Requiem for a Heavyweight (1962) Win Fanning Requiem for a Heavyweight searches the slums and back alleys of New York and probes deeply into the minds and hearts of its principals to tell a story as exciting as it is unseemly.
      Posted Feb 08, 2023
      Wild Things (1998) Leslie Rubinkowski Maybe this is someone's idea of a postmodern joke: Sit through two hours of monkey junk for five minutes of answers.
      Posted Feb 02, 2023
      Back to Bataan (1945) Harold V. Cohen Back to Bataan is a bang-up show and a bitter . memory, its hair-raising thrills tempered by its aching terrors.
      Posted Feb 01, 2023
      Diabolique (1955) Harold V. Cohen If somebody insists, against all warnings, on telling you how Diabolique comes out, kill him in cold blood. There isn't a jury in the land that would convict you.
      Posted Jan 31, 2023
      The Big Lebowski (1998) Ron Weiskind The Coens have created a character study masquerading as a mystery. But the whodunit proves as substantial as a case of the munchies.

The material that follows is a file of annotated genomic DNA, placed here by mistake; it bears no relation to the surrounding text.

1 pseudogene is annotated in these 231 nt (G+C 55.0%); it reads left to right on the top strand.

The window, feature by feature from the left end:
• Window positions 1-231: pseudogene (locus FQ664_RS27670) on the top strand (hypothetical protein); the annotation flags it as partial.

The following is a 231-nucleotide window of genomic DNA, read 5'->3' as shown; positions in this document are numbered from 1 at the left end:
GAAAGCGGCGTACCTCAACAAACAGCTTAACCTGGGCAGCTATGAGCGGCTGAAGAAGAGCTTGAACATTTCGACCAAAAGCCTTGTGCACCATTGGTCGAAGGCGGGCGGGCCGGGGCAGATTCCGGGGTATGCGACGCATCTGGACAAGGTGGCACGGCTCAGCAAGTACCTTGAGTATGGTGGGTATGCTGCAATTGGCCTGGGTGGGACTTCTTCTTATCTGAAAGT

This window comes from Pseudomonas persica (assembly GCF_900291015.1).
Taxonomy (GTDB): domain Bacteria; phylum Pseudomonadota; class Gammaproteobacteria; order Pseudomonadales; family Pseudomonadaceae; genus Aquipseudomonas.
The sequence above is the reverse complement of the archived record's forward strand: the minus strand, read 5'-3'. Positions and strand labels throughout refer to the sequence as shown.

Posted Jan 20, 2023
      Frankenstein (1931) Harold V. Cohen It is all hooey, to be sure, hooey of the simplest sort, but it has been so expertly assembled and so smartly dressed that it becomes a fine example of the school of the cinema that seeks to shiver and not convince.
      Posted Jan 18, 2023
      Eve's Bayou (1997) Barry Paris These characters sound suspiciously like southern Californians to me, and it's a lapse in authenticity. Otherwise, Eve's story is warmly believable. It's enhanced, and we're entranced, by the backdrop bayou beauty.
      Posted Jan 10, 2023
      Down in the Delta (1998) Barbara Vancheri Sometimes miracles don't happen in the way you expect. [Down in the Delta] is simple and simplistic in that regard. It's also small, heartfelt, filled with good performances, and likely to get lost in the holiday shuffle.
      Posted Jan 04, 2023
      A Dry White Season (1989) George Anderson A Dry White Season is oddly flat in its overall impact, but the validity and value of the film are beyond question.
      Posted Jan 04, 2023
      The Lady Eve (1941) Harold V. Cohen It's fast, funny and comically naughty, and Preston Sturges, who's growing up to be a genius, has turned Barbara Stanwyck into a senior member of the Lana Turner set and Henry Fonda into -- surprise! surprise! -- a grand slapstick comedian.